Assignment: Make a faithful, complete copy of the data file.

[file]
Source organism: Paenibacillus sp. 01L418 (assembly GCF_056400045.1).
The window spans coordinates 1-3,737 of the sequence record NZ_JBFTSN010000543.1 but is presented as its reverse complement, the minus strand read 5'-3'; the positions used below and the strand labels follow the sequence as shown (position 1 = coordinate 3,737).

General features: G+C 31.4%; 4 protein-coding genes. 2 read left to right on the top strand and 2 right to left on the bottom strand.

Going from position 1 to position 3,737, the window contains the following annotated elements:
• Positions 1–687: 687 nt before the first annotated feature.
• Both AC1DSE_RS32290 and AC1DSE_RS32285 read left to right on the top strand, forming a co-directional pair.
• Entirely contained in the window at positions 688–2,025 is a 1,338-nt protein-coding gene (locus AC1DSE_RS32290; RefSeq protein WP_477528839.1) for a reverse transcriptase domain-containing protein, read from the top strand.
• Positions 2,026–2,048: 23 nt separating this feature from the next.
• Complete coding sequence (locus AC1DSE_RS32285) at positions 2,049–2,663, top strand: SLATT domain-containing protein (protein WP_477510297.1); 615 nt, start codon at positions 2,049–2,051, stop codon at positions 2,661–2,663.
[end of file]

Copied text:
Source organism: Paenibacillus sp. 01L418 (assembly GCF_056400045.1).
The window spans coordinates 1-3,737 of the sequence record NZ_JBFTSN010000543.1 but is presented as its reverse complement, the minus strand read 5'-3'; the positions used below and the strand labels follow the sequence as shown (position 1 = coordinate 3,737).

General features: G+C 31.4%; 4 protein-coding genes. 2 read left to right on the top strand and 2 right to left on the bottom strand.

Going from position 1 to position 3,737, the window contains the following annotated elements:
• Positions 1–687: 687 nt before the first annotated feature.
• Both AC1DSE_RS32290 and AC1DSE_RS32285 read left to right on the top strand, forming a co-directional pair.
• Entirely contained in the window at positions 688–2,025 is a 1,338-nt protein-coding gene (locus AC1DSE_RS32290; RefSeq protein WP_477528839.1) for a reverse transcriptase domain-containing protein, read from the top strand.
• Positions 2,026–2,048: 23 nt separating this feature from the next.
• Complete coding sequence (locus AC1DSE_RS32285) at positions 2,049–2,663, top strand: SLATT domain-containing protein (protein WP_477510297.1); 615 nt, start codon at positions 2,049–2,051, stop codon at positions 2,661–2,663.